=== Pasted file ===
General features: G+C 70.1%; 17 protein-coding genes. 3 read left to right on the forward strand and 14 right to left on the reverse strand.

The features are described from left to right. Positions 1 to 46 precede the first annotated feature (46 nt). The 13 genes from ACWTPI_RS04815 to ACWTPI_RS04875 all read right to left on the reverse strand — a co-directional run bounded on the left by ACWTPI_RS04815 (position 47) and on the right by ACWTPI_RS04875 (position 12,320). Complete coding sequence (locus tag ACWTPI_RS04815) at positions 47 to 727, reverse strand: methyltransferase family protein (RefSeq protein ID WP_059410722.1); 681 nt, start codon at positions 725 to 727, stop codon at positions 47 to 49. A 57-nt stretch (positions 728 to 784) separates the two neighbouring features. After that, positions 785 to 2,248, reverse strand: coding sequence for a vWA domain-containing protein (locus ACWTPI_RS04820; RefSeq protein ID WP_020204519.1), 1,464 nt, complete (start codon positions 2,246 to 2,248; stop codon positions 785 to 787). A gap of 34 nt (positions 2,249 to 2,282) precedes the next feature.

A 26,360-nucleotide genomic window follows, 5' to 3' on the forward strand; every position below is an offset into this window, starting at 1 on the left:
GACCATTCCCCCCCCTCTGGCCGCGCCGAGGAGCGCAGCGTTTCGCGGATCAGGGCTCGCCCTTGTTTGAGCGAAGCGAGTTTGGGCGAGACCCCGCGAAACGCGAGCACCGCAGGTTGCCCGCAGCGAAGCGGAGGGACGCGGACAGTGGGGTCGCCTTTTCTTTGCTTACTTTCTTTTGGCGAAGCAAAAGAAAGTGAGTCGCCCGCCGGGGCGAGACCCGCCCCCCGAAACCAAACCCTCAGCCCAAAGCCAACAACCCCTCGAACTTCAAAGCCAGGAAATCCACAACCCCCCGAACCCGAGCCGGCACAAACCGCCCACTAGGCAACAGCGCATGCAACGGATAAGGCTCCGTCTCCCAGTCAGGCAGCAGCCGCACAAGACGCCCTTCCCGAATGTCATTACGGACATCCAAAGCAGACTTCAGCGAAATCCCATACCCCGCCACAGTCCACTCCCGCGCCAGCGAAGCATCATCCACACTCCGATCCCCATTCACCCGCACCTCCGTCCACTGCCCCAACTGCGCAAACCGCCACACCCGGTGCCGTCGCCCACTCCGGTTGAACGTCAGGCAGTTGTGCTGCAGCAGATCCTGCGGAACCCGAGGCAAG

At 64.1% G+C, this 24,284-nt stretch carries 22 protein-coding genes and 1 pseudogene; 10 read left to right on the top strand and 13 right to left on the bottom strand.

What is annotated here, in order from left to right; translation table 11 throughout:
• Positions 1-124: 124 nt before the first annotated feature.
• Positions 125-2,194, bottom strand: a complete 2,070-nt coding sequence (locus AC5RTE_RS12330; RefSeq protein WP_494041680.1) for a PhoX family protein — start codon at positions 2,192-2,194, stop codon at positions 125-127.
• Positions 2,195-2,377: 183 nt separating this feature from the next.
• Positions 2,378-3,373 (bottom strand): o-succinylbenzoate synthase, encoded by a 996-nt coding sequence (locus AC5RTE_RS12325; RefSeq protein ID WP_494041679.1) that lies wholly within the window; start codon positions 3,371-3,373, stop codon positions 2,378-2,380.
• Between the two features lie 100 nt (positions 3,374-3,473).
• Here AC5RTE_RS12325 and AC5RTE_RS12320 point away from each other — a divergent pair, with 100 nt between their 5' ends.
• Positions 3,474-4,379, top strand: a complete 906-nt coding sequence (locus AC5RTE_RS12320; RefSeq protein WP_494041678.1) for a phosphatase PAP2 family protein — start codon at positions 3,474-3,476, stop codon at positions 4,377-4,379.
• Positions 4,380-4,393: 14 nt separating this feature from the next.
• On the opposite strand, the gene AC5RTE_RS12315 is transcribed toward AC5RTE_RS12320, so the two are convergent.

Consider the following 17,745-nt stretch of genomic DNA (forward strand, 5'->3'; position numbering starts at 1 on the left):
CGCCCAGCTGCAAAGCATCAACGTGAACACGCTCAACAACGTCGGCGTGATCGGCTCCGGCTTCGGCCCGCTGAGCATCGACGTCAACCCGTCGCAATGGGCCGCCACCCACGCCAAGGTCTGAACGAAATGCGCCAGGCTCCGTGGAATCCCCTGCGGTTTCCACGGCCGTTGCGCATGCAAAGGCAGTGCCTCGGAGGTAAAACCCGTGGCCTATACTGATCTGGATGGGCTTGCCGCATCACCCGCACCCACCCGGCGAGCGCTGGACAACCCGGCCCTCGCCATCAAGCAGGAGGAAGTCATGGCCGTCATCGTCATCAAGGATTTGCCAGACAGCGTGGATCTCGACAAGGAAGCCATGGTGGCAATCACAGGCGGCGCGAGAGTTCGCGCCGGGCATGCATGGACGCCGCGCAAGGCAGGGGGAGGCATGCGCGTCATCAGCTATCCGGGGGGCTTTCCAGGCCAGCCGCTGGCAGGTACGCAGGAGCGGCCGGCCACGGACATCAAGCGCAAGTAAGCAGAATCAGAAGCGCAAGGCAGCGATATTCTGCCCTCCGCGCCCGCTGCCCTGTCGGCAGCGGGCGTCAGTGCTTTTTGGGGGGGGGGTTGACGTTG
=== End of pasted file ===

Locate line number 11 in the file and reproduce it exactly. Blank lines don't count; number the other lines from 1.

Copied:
• Between the two features lie 100 nt (positions 3,374-3,473).